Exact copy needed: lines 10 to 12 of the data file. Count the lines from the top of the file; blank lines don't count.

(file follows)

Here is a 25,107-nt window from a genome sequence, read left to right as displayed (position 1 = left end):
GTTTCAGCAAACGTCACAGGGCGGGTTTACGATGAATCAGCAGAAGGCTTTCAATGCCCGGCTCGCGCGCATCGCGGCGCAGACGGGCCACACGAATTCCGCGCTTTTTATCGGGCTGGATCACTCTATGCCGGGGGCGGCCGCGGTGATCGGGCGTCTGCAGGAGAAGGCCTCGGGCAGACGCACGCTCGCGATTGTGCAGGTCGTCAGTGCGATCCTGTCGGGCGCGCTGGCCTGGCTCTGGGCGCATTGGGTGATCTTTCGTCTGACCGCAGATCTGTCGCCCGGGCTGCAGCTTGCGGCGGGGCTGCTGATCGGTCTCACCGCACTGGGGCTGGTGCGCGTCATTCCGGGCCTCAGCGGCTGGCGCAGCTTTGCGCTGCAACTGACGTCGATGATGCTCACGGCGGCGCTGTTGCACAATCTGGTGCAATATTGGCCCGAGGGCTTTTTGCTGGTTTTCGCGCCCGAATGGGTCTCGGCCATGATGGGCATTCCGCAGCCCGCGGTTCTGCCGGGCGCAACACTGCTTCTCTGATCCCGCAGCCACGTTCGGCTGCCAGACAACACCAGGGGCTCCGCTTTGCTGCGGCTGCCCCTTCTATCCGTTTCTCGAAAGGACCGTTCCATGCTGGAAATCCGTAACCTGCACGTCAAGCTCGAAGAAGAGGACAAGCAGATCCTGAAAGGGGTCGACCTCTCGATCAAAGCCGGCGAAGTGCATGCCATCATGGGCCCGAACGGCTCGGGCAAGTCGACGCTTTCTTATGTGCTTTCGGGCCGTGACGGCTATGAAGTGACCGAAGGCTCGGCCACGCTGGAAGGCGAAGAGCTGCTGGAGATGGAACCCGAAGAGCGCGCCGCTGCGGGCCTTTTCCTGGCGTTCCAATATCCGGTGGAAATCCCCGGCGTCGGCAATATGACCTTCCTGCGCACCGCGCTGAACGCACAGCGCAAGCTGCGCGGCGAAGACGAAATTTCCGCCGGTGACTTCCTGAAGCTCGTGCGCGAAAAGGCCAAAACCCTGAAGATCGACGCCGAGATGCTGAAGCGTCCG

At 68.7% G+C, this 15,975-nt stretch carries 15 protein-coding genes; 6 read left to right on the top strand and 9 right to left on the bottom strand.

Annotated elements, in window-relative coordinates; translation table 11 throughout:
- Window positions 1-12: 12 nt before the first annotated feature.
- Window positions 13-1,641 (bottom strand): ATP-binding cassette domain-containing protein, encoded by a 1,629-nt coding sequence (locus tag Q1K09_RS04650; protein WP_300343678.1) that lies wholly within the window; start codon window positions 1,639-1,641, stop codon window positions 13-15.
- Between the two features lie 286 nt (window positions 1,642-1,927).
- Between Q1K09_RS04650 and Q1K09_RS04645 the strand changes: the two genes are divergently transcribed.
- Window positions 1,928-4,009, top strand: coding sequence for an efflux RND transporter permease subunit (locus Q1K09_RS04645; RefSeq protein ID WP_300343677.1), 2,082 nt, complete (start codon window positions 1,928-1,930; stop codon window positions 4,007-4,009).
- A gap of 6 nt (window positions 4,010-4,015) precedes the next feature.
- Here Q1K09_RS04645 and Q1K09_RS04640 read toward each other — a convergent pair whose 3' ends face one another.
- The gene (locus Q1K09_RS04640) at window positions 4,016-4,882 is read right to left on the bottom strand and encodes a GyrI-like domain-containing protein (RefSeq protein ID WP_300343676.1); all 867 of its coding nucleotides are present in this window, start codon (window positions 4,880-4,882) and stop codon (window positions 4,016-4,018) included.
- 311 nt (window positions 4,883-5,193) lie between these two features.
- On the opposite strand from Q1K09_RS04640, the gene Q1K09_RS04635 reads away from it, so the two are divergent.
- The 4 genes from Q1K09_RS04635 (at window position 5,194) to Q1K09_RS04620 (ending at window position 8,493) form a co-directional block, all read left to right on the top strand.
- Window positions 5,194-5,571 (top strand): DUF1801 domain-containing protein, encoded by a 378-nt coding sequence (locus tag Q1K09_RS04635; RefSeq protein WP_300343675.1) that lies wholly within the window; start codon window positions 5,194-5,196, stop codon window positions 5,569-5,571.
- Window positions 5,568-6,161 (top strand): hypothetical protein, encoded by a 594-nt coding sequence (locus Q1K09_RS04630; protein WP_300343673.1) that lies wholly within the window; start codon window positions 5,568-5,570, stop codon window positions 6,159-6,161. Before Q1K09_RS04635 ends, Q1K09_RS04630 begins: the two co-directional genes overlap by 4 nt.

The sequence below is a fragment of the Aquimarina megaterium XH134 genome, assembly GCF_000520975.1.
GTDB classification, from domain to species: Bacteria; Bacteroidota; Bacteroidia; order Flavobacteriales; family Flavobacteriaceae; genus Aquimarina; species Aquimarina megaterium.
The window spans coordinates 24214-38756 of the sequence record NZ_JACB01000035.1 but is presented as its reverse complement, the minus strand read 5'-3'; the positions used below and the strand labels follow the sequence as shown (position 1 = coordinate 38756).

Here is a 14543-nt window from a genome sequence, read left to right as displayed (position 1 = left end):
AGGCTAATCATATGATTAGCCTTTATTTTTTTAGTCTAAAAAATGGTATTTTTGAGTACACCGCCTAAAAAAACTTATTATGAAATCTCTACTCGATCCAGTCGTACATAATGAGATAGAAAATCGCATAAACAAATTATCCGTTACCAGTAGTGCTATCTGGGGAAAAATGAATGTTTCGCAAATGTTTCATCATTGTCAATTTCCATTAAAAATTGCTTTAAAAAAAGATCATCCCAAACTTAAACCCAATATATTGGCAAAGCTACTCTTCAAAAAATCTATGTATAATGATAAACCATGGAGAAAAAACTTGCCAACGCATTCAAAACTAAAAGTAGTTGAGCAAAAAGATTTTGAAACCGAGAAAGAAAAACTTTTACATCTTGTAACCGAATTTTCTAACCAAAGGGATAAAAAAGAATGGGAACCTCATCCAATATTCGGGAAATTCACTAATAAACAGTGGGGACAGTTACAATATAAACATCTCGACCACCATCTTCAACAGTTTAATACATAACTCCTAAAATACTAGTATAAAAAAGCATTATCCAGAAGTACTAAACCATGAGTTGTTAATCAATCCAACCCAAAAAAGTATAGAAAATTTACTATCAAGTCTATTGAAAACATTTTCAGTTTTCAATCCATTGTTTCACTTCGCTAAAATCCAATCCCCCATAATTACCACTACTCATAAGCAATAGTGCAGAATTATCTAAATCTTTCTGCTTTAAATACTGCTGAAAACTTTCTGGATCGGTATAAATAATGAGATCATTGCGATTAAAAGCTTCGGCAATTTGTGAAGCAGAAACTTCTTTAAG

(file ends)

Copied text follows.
- A gap of 6 nt (window positions 4,010-4,015) precedes the next feature.
- Here Q1K09_RS04645 and Q1K09_RS04640 read toward each other — a convergent pair whose 3' ends face one another.
- The gene (locus Q1K09_RS04640) at window positions 4,016-4,882 is read right to left on the bottom strand and encodes a GyrI-like domain-containing protein (RefSeq protein ID WP_300343676.1); all 867 of its coding nucleotides are present in this window, start codon (window positions 4,880-4,882) and stop codon (window positions 4,016-4,018) included.